# Cash Flow to Debt Ratio

This is a detailed guide on how to calculate Cash Flow to Debt (CF/D) ratio with thorough interpretation, example, and analysis. You will learn how to utilize its formula to evaluate a company's solvency.

## Definition - What is Cash Flow to Debt Ratio?

When your investment analysis calls for measuring a company’s cash flow against its fixed debt payments, you can use a solvency ratio called the cash flow to debt ratio (CF/D), or cash flow to total liabilities ratio.

This ratio illustrates how much of the money flowing into a business is available to meet its debt commitments.

In other words, if a company were to devote all of its cash flow from operations to repaying its debts, the time required to pay everything off could be estimated by looking at the value of its cash flow to total debt ratio.

This solvency ratio also offers some idea of whether or not a company is in the position to take on additional loans, should the need arise.

In general, the higher the ratio is, the more capable a business is of supporting and sustaining its ongoing short-term and long-term debt obligations.

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## Formula

The formula for calculating a firm’s cash flow to debt ratio looks like this:

CF/D Ratio = Operating Cash Flow / Total Liabilities

As you can see in the formula above, the ratio is calculated by taking a company's operating cash flow and dividing it by the total liabilities.

For this reason, the cash flow to total debt ratio is also known as the cash flow from operations to total liabilities ratio.

You’ll notice that this calculation doesn’t take a company’s full earnings into account, but considers only the amount of those earnings that are available in cash to service its debt load.

Non-cash expenses and sales would include any amounts related to asset amortization and depreciation.

Read also: Debt Ratio - Formula, Example & Analysis

## Cash Flow to Debt Ratio Calculator

## Example

Now let's consider this example so you can understand clearly how to work out the cash to debt ratio.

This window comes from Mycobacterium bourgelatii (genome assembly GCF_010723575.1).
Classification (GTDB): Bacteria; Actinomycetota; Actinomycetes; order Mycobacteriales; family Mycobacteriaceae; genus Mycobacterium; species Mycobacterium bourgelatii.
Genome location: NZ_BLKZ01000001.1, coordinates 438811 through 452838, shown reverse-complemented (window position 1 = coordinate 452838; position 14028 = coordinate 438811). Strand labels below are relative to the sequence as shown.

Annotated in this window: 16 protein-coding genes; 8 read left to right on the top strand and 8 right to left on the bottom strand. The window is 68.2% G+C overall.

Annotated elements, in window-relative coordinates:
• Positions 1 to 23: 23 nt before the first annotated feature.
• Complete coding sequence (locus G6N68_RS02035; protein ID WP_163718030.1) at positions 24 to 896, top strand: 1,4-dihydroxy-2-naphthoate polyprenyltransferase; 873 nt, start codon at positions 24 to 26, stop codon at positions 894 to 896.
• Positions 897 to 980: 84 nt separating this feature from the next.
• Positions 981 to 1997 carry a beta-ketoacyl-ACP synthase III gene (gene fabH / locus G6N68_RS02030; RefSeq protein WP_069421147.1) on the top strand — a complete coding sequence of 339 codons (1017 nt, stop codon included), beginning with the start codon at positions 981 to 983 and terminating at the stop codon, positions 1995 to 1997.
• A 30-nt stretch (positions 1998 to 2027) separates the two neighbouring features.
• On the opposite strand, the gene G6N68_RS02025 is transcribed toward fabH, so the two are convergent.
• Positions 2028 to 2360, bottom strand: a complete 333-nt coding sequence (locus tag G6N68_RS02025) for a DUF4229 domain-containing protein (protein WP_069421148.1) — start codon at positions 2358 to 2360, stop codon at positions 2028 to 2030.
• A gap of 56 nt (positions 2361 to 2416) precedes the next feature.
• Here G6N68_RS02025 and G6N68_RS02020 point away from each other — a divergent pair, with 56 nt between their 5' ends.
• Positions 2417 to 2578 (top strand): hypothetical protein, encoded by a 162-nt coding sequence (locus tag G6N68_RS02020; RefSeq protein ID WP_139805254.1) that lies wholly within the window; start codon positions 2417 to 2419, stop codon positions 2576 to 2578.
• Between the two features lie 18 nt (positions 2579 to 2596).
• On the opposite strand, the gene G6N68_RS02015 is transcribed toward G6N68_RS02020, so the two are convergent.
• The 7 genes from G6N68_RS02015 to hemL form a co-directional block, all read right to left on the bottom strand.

Company X has been operating for many years, and has all the appearances of a successful and growing business.

You’re considering buying stock in Company X, and would like to evaluate its debt coverage ability.

A thorough study of the firm’s financial statements reveals the following information:

- Operating Cash Flow (OCF) = $1,000,000
- Debt Payments = $1,150,000
- Lease Payments = $2,500

You can now use these figures and the formula given above to calculate Company X’s cash to total debt ratio, as follows:

From this result, you can see that Company X has debt payments in excess of its cash from operations, since its cash flow only covers 87% of its total debt.

## Interpretation & Analysis

Okay now let's consider how the CF/D ratio is used to evaluate a company's solvency.

While a cash flow to total debt ratio well above 1, or 100%, tells you that a company has ample cash available to service its debts, that doesn’t necessarily mean that a value of less than 1 should be avoided where a potential investment is concerned.

Certainly, in some situations, it can indicate too much debt or a lack of financial strength, but you should always consider the results of the cash to total liabilities ratio in light of a firm’s historical performance.

When a ratio is low, it’s important to find out why, before dismissing it as unacceptable.

Studying past cash flow to total liabilities ratio results can help to confirm the viability of a low ratio, or alternatively, may help to pinpoint negative trends or warning signs.

Many large and successful corporations operate with cash to debt ratio values of less than 1, and these are warranted in many cases.

## Cautions & Further Explanation

You should bear in mind that the cash flow to total liabilities ratio provides only a snapshot of a company’s financial health at any point in time.

Because the total debt figure used in the ratio includes short-term debts and long-term debts, as well as the current portion of any longer term obligations, the final value can fluctuate from one measurement period to another.

To get the most accurate picture from the cash to debt ratio, it’s best to estimate any debt obligations over the period being measured, in order to account for any short-term borrowings being acquired or paid off, and any recognized debt acquisitions that may be looming in the future.